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Smith Runs Away With It

October 26, 2003|Elliott Teaford | Times Staff Writer

The shootout Saturday afternoon at Columbia, Mo., went to the runner rather than the passer.

When the calculators stopped churning out the numbers, Missouri had taken a 62-31 victory from Texas Tech that gave fans a chance to gape at the remarkable and varied talents of quarterbacks Brad Smith and B.J. Symons.

Coming to grips with the cosmic significance of the Tigers' victory, or the Red Raiders' loss, was unnecessary. Better to simply marvel at the feats of Smith, and Symons' flights of fancy, and forget about rankings and standings and bowl possibilities.

In the end, Smith's running proved more useful than Symons' passing.

Smith rushed for 291 yards, a mere 17 short of the NCAA record by a quarterback, and a Missouri-record five touchdowns. Symons completed 40 of 62 passes for 408 yards and four touchdowns, keeping Texas Tech close until Smith ran away with the game with three fourth-quarter touchdowns.

Three interceptions, a season high for Symons, also doomed Texas Tech.

"He's still Superman, that's all I can say," Missouri offensive tackle Rob Droege said of Smith, who scored on runs of 10, 27, two, 41 and 61 yards and also found time to complete 13 of 24 passes for 128 yards.

"He's a special athlete," Missouri Coach Gary Pinkel said of Smith. "He made a lot of plays throwing too."

The difference in the quarterbacks, apart from their contrasting methods of operation, was evident during the first half. Texas Tech had three turnovers on as many possessions, which included interceptions on consecutive passes by Symons.

Those turnovers led to 17 points for Missouri, which led, 34-10, by halftime.

"We lost this game because I'm not a good enough coach to get our defensive players to believe in themselves," said a furious Texas Tech Coach Mike Leach, who did not make his players available to reporters. "We lost this game because I'm not a good enough coach to get our offensive players to play in control when the other team scores a couple of points."

Symons was short of his season average of 500.9 yards passing, and his team fell shy of its average of 47 points. Each average was the nation's best.

Smith's rushing total was the second-best for a game in Missouri history, behind Devin West's 319 yards against Kansas in 1998. Smith also came up short of the NCAA rushing record for a game by a quarterback, set by Northern Illinois' Stacey Robinson with 308 in 1990.

"The whole game we were on eggshells because they're a great offense," Smith said, referring to Symons and the Red Raiders. "They score so quick. Every time they dropped back to pass, it was a big play that could have come."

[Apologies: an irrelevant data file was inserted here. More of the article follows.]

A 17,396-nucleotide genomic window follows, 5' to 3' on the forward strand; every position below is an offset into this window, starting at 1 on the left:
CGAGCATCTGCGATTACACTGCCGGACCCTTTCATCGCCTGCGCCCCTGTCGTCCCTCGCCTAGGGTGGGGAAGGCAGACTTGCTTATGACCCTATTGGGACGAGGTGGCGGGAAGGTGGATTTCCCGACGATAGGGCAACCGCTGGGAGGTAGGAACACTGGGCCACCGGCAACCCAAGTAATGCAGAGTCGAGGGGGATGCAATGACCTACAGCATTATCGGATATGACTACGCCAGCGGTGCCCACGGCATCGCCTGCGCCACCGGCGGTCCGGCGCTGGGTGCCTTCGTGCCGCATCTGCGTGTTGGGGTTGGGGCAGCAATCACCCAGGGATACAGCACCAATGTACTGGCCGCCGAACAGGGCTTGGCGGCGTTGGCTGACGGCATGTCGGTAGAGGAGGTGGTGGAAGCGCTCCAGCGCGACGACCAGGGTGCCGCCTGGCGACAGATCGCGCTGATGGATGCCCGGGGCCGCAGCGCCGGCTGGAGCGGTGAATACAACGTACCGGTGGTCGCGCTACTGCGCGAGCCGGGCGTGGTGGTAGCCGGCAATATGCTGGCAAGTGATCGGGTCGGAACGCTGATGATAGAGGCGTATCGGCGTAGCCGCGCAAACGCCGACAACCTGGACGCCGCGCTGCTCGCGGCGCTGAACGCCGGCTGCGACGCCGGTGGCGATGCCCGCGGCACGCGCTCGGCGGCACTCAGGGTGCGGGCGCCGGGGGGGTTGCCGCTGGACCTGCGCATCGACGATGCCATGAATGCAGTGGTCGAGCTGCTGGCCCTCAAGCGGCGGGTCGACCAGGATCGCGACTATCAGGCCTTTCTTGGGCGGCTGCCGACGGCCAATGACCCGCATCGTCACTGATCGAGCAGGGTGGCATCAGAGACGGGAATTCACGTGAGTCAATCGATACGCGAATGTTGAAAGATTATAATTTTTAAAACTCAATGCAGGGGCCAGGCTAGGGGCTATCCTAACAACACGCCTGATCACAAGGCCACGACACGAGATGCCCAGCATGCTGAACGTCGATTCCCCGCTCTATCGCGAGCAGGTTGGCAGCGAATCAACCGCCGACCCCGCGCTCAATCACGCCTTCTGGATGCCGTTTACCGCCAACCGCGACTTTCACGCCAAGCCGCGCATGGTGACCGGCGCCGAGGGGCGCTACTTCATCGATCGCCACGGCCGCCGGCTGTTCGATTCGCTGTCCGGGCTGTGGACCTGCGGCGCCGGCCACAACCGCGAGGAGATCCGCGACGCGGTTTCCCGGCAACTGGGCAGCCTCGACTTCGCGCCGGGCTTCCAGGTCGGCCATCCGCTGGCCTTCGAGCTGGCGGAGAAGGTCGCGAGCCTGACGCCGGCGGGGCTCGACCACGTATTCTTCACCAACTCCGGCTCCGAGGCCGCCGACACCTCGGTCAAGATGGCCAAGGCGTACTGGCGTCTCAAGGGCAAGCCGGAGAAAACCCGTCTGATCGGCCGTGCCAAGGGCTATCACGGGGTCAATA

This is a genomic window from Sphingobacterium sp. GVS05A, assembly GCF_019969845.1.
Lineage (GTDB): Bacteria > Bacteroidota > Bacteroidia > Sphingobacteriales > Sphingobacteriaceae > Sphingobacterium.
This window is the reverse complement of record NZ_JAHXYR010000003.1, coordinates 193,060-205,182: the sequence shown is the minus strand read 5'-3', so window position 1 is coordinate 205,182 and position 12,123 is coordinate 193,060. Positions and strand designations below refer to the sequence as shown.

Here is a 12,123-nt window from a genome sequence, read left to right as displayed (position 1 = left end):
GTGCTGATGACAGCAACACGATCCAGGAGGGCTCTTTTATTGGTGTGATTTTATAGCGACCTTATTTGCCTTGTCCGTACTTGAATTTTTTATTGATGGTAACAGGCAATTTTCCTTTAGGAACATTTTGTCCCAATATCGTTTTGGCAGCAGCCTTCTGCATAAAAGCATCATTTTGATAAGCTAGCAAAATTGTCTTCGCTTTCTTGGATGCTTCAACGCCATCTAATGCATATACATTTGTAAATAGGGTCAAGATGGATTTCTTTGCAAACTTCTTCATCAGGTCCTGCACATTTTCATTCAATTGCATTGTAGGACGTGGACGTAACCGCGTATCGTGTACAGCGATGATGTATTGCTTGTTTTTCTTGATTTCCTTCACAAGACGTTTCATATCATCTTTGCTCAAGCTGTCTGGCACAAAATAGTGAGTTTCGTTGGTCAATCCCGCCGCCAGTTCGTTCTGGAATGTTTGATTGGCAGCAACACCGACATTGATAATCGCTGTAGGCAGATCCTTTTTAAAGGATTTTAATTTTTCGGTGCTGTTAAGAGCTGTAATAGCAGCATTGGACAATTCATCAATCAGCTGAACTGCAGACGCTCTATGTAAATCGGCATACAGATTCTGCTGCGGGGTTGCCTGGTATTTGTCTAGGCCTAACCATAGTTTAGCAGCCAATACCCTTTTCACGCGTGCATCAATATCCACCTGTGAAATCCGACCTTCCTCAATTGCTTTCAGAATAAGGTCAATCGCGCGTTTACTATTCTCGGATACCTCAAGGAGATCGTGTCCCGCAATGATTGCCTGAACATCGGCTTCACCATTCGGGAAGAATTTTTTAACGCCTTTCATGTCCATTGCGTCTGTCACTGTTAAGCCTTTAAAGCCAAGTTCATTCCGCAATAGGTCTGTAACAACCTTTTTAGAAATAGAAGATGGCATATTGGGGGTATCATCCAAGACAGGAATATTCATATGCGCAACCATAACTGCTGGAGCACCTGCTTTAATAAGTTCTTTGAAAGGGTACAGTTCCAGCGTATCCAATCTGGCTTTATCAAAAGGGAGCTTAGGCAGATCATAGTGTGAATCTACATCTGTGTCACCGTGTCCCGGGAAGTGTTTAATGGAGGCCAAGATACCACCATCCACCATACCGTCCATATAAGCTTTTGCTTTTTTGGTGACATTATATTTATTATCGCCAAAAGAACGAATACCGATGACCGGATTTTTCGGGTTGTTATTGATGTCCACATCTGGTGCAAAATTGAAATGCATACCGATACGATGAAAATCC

Thanks for Playing

Time to say buh-bye to these title pretenders:

* No. 3 Virginia Tech went to West Virginia on Wednesday and lost for the first time this season, 28-7, diluting the importance of next week's game against unbeaten Miami.

* No. 4 Georgia, which struggled for the second consecutive week to defeat an inferior opponent. A week after a less-than-inspiring effort against Vanderbilt, these dogs barely squeezed past Conference USA also-ran Alabama Birmingham, 16-13.

* No. 10 Purdue, which was clobbered by No. 13 Michigan, 31-3.

* No. 12 Northern Illinois, which fell from the ranks of the unbeaten with a 34-18 loss to No. 23 Bowling Green.

Your seasons are not officially over, fellows, but any reasonable chance Georgia or Virginia Tech had of playing in the bowl championship series title game at the Sugar Bowl, or Purdue and Northern Illinois had for a BCS bowl bid, is history because of Saturday's results.

Bamboozled Badgers

Northwestern played a game of now-you-see-it, now-you-don't with No. 20 Wisconsin and made the Badgers look silly en route to the Wildcats' first victory over a ranked opponent since defeating Michigan State in 2001.

The Wildcats led, 9-7, late in the game, but a promising drive stalled at the Wisconsin 23-yard line.

Northwestern's kicking game had been laughable to that point, with Joel Howells driving an extra point into a lineman's backside and shanking a 25-yard field-goal try that also did not clear the men in the trenches. After that, Howells was pulled and replaced by punter Brian Huffman.

Wisconsin, and everyone else in the stadium, was faked out when Northwestern pulled off a trick play out of field-goal formation that led to Jason Wright's three-yard touchdown run, which gave the Wildcats a 16-7 victory.

Holder Eric Batis took the snap, slipped the ball between the legs of Herron and ran left with a group of blockers to draw the defense.

Herron doubled over and pretended to block onrushing Badgers. Then, after a few nervous moments, he looked up, took off with the ball and charged toward the end zone. The Badgers finally caught him at the three, after a 20-yard gain.

"I wanted to get up and look around, but I have to keep my head down," Herron said of sweating out that three seconds before taking off with the ball.

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